Democrats recognize and honor all the professionals who work in public schools to support students’ education—teachers, education support professionals, and specialized staff. We know that good teachers are essential to improving student learning and helping all students to meet high academic standards. Democrats will launch a national campaign to recruit and retain high quality teachers. We will ensure that teachers receive the tools and ongoing professional development they need to succeed in the classroom and provide our children with a world-class education. We also must lift up and trust our educators, continually build their capacity, and ensure that our schools are safe, welcoming, collaborative, and well-resourced places for our students, educators, and communities.

We will invest in high-quality STEAM classes, community schools, computer science education, arts education, and expand link learning models and career pathways. We will end the school-to-prison pipeline by opposing discipline policies which disproportionately affect African Americans and Latinos, Native Americans and Alaska Natives, students with disabilities, and youth who identify as LGBT. We will support the use of restorative justice practices that help students and staff resolve conflicts peacefully and respectfully while helping to improve the teaching and learning environment. And we will work to improve school culture and combat bullying of all kinds.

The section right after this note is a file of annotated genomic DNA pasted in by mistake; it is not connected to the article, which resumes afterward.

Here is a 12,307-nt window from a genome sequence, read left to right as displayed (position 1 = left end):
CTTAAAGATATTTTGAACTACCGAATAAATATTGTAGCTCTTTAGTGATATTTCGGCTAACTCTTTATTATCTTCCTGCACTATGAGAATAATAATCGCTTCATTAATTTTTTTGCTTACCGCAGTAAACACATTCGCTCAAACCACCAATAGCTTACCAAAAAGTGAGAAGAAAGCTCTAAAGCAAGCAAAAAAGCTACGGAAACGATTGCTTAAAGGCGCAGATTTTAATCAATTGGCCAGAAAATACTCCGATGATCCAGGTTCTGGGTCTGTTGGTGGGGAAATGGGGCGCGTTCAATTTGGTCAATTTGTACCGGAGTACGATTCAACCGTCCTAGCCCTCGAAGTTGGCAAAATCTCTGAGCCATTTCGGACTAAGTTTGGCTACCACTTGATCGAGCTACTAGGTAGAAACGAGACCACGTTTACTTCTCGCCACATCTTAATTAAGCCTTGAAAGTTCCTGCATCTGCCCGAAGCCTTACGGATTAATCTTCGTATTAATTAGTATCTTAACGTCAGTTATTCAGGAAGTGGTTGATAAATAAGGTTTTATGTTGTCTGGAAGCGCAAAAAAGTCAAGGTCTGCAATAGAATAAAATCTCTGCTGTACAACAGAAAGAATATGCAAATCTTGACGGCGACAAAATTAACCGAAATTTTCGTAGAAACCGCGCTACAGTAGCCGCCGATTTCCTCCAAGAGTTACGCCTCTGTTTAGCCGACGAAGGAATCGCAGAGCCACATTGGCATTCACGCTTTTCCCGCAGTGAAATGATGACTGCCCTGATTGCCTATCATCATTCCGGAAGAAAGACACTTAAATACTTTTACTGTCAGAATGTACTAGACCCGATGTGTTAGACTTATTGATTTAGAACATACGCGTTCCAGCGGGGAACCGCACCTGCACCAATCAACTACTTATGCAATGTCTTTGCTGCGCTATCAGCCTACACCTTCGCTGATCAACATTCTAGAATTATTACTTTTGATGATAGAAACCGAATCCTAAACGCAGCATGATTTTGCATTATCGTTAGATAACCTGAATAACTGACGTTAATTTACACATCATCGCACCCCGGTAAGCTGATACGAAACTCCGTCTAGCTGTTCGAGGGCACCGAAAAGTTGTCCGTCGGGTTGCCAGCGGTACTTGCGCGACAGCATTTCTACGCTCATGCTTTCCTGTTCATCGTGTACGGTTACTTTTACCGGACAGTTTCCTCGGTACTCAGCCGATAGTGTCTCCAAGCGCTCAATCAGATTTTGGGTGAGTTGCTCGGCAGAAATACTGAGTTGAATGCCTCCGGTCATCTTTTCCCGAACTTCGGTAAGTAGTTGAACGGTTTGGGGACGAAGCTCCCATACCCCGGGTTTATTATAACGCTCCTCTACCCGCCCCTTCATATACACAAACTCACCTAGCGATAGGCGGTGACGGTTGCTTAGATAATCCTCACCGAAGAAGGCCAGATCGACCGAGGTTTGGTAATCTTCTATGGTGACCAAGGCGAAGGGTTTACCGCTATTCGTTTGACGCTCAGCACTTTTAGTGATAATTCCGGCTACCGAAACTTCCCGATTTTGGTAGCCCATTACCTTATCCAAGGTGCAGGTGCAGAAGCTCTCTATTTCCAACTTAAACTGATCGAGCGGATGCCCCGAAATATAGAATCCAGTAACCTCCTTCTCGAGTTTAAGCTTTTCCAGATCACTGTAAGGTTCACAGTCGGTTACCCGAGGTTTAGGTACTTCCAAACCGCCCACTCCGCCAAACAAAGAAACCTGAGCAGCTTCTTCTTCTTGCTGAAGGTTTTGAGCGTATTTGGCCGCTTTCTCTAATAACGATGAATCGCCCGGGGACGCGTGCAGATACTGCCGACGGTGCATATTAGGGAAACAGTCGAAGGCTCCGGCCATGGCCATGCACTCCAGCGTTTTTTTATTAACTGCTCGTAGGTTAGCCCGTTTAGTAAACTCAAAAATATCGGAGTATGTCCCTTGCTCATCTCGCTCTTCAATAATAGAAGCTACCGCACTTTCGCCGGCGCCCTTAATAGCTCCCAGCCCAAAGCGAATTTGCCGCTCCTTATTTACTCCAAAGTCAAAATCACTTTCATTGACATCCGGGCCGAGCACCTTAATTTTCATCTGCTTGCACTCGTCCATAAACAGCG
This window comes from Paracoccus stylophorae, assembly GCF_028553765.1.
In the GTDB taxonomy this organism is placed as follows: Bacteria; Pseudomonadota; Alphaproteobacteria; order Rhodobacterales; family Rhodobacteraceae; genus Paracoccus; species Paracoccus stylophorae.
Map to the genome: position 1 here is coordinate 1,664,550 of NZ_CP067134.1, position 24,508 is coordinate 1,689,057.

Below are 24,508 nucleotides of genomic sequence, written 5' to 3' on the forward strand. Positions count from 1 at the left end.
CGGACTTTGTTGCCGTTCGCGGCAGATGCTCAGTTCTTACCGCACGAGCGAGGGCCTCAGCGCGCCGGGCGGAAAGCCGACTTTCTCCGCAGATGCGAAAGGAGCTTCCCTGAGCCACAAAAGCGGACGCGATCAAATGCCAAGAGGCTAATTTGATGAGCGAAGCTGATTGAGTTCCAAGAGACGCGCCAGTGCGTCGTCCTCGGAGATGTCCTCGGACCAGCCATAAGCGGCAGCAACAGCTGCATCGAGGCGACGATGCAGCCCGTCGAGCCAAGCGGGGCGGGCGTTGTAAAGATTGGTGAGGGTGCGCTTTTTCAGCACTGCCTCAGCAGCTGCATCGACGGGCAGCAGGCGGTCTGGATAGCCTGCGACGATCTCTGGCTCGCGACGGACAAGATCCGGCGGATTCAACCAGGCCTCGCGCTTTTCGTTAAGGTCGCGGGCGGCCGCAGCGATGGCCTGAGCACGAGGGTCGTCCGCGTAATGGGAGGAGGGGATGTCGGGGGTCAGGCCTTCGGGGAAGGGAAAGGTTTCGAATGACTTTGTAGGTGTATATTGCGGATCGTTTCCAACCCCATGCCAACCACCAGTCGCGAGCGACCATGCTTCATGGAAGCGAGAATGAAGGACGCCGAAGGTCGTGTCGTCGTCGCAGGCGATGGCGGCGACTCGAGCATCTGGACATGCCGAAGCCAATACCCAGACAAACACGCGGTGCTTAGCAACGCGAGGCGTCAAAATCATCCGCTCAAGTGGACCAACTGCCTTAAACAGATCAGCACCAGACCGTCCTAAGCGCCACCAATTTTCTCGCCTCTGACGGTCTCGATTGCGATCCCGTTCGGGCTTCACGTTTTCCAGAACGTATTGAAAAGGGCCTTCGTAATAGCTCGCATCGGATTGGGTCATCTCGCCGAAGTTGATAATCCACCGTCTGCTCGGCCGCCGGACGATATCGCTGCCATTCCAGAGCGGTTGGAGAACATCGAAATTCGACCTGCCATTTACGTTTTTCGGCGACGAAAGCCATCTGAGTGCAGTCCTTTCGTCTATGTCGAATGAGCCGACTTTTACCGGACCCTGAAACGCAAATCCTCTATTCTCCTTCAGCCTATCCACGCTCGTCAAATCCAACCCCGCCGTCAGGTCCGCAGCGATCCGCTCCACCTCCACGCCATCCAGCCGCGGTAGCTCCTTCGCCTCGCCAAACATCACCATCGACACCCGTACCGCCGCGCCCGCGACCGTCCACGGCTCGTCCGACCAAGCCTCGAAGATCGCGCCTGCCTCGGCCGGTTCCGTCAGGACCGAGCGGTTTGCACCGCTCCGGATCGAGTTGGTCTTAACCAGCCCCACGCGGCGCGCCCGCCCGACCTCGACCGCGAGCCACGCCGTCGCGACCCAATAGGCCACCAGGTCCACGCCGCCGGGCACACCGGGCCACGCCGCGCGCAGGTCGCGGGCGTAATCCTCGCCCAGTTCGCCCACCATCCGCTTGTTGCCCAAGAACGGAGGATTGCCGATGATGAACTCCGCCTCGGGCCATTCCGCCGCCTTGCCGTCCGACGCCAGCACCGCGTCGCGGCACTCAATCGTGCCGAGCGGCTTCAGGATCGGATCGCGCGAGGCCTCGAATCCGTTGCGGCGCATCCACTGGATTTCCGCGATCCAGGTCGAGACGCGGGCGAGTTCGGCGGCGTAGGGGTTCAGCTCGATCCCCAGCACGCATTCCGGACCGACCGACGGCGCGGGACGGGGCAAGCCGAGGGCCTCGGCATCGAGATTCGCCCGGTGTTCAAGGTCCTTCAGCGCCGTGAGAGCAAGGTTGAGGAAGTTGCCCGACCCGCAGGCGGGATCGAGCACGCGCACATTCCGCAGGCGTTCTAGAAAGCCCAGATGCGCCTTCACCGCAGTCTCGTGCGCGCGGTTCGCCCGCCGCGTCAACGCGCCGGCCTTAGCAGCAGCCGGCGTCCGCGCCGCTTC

The Democratic Party is committed to eliminating opportunity gaps—particularly those that lead to students from low-income communities arriving on day one of kindergarten several years behind their peers. This means advocating for labor and public assistance laws that ensure poor parents can spend time with their children. This means raising household incomes in poor communities. It means ensuring children have health care, stable housing free of contaminants, and a community free of violence in order to minimize the likelihood of cognitive delays. It means enriching early childhood programming to prepare children in areas such as literacy, numeracy, civic engagement, and emotional intelligence. It means supporting equitable and adequate state funding for public education, and expanding Title I funding for schools that serve a large number or high concentration of children in poverty. It means ending curriculum gaps that maintain and exacerbate achievement gaps.

We support policies that motivate rather than demoralize our educators. We are committed to ensuring that schools that educate children in poverty are not treated unfairly, which is why we 34 will end the test-and-punish version of accountability that does no more than reveal the many opportunity gaps facing students from low-income communities.

Democrats are committed to providing parents with high-quality public school options and expanding these options for low-income youth. We support democratically governed, great neighborhood public schools and high-quality public charter schools, and we will help them disseminate best practices to other school leaders and educators. Democrats oppose for-profit charter schools focused on making a profit off of public resources. We believe that high-quality public charter schools should provide options for parents, but should not replace or destabilize traditional public schools. Charter schools must reflect their communities, and thus must accept and retain proportionate numbers of students of color, students with disabilities and English Language Learners in relation to their neighborhood public schools. We support increased transparency and accountability for all charter schools.


Contrast this conception of public education to that of the Republicans.